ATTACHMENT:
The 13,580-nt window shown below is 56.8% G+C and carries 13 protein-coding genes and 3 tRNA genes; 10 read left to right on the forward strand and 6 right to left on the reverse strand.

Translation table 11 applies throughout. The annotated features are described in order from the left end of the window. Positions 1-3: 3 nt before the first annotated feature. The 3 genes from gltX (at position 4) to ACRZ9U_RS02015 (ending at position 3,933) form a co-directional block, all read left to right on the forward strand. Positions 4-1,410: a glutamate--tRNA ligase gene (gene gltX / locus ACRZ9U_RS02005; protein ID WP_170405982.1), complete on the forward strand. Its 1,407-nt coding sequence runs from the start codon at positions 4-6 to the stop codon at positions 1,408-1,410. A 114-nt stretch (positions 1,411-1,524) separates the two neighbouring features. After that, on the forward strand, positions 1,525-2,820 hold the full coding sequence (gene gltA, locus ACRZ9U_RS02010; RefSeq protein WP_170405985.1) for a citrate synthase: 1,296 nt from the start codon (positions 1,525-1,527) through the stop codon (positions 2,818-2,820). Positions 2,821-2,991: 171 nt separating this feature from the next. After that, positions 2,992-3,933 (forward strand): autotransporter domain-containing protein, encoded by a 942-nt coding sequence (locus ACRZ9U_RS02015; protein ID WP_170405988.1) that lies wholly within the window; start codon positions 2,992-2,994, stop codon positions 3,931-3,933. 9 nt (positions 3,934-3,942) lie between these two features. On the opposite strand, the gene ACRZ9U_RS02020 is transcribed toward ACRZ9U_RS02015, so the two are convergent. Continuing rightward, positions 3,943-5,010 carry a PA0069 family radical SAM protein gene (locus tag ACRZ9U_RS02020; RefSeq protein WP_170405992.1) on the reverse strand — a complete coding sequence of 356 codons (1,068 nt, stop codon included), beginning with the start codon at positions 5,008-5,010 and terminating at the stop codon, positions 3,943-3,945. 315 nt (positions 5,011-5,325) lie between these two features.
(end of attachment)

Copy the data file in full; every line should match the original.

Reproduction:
The 13,580-nt window shown below is 56.8% G+C and carries 13 protein-coding genes and 3 tRNA genes; 10 read left to right on the forward strand and 6 right to left on the reverse strand.

Translation table 11 applies throughout. The annotated features are described in order from the left end of the window. Positions 1-3: 3 nt before the first annotated feature. The 3 genes from gltX (at position 4) to ACRZ9U_RS02015 (ending at position 3,933) form a co-directional block, all read left to right on the forward strand. Positions 4-1,410: a glutamate--tRNA ligase gene (gene gltX / locus ACRZ9U_RS02005; protein ID WP_170405982.1), complete on the forward strand. Its 1,407-nt coding sequence runs from the start codon at positions 4-6 to the stop codon at positions 1,408-1,410. A 114-nt stretch (positions 1,411-1,524) separates the two neighbouring features. After that, on the forward strand, positions 1,525-2,820 hold the full coding sequence (gene gltA, locus ACRZ9U_RS02010; RefSeq protein WP_170405985.1) for a citrate synthase: 1,296 nt from the start codon (positions 1,525-1,527) through the stop codon (positions 2,818-2,820). Positions 2,821-2,991: 171 nt separating this feature from the next. After that, positions 2,992-3,933 (forward strand): autotransporter domain-containing protein, encoded by a 942-nt coding sequence (locus ACRZ9U_RS02015; protein ID WP_170405988.1) that lies wholly within the window; start codon positions 2,992-2,994, stop codon positions 3,931-3,933. 9 nt (positions 3,934-3,942) lie between these two features. On the opposite strand, the gene ACRZ9U_RS02020 is transcribed toward ACRZ9U_RS02015, so the two are convergent. Continuing rightward, positions 3,943-5,010 carry a PA0069 family radical SAM protein gene (locus tag ACRZ9U_RS02020; RefSeq protein WP_170405992.1) on the reverse strand — a complete coding sequence of 356 codons (1,068 nt, stop codon included), beginning with the start codon at positions 5,008-5,010 and terminating at the stop codon, positions 3,943-3,945. 315 nt (positions 5,011-5,325) lie between these two features.